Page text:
Just as Series has an apply() method for applying some function to each element in a Series, DataFrame has an apply() method that let’s you apply a function to each row or column in a DataFrame. In this video, we’ll see how and when to use it.
We’ll start by making a very simple three-row, two-column DataFrame called df.
import numpy as np import pandas as pd df = pd.

As with Series, when you work with DataFrames, it’s important to be aware of when you’re copying data and when you’re referencing data. In this section, we’ll see examples of both.
To start, we’ll make a simple DataFrame called df.
import numpy as np import pandas as pd df = pd.DataFrame({ 'x': [1, 2, 3], 'y': [10, 20, 30] }) print(df) ## x y ## 0 1 10 ## 1 2 20 ## 2 3 30 Now let’s create a variable v1 and set it equal to the Series extracted from column x of df.

In this section, we’ll look at one of the most common and important operations regarding dataframes - merging them together.
To do this in pandas, the workhorse function is merge(). To motivate it, suppose we’re doing some analysis for a veterinary office and the office has two tables of data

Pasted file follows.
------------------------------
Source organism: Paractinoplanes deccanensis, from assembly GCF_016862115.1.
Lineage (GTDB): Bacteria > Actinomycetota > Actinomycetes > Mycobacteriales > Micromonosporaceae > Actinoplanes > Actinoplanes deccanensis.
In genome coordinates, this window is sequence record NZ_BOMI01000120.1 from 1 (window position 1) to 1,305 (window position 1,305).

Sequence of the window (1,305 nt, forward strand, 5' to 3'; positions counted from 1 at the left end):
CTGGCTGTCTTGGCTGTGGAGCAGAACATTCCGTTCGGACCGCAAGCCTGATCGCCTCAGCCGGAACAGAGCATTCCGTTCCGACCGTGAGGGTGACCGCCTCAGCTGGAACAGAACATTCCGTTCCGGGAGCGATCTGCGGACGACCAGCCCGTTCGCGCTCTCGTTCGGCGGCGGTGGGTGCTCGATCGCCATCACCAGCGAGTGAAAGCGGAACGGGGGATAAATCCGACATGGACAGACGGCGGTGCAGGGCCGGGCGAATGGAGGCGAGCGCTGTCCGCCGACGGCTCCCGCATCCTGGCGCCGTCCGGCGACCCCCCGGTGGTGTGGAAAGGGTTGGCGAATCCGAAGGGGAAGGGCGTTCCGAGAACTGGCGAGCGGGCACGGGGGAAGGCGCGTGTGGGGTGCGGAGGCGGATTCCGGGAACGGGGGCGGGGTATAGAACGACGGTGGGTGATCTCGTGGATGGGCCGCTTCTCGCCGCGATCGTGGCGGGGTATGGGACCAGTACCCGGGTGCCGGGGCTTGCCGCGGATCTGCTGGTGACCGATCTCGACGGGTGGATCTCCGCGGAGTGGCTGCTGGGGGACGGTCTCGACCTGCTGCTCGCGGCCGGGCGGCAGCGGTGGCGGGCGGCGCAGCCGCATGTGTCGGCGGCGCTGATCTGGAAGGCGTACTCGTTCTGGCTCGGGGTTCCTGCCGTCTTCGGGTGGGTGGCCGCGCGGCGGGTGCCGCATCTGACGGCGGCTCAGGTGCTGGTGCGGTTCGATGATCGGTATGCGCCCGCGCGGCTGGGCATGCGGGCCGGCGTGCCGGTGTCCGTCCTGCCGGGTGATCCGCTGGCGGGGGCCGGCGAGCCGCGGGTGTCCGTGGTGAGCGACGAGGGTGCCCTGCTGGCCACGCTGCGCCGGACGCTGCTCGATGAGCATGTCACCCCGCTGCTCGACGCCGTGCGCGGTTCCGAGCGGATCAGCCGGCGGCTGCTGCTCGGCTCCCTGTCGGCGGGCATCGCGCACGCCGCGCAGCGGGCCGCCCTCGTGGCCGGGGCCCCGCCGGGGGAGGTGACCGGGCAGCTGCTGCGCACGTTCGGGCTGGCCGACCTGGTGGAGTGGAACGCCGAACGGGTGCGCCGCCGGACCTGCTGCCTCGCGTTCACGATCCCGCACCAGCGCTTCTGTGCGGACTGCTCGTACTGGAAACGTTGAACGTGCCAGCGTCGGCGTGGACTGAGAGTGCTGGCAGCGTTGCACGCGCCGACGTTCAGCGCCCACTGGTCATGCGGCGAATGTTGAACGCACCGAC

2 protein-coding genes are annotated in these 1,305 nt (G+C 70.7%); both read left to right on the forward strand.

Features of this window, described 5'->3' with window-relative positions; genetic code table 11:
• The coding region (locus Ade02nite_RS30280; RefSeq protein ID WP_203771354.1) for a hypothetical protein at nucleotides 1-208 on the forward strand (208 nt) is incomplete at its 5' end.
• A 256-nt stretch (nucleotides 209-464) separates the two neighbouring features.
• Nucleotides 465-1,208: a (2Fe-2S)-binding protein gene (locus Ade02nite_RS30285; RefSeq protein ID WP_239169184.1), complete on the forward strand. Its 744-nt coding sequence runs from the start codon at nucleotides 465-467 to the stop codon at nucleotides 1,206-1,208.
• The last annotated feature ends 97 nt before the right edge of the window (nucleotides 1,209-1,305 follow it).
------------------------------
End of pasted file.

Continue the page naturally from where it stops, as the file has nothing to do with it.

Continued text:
pets which has one row per pet - here the index represents each pet_id. import numpy as np import pandas as pd pets = pd.

In this section, we’ll see how you can aggregate the rows of a DataFrame to calculate summary statistics.
For example, suppose we have a DataFrame with two columns of floats, x and y, and we want to calculate the sum of each column.
import numpy as np import pandas as pd df = pd.DataFrame({ 'x': [3.1, 5.5, 9.2, 1.7, 1.2, 8.3, 2.6], 'y': [1.4, np.nan, 5.0, 5.8, 9.0, np.nan, 9.

In this section, we’ll see how you can use groupby() to partition a DataFrame into groups and subsequently aggregate or transform the data in each group.
To start, let’s build a DataFrame with four columns, A, B, C, and D.
import numpy as np import pandas as pd df = pd.DataFrame({ 'A': ['foo', 'bar', 'foo', 'bar', 'bar', 'foo', 'foo'], 'B': [False, True, False, True, True, True, True], 'C': [2.1, 1.

Earlier in the course I said a Pandas Series is like a souped up version of a NumPy 1-D array. Perhaps the best example of this is when you’re dealing with a Series of strings. In this video, we’ll look at Pandas methods for processing a Series of strings.
Let’s start by building a Series of strings that we’ll call cajun.
import numpy as np import pandas as pd cajun = pd.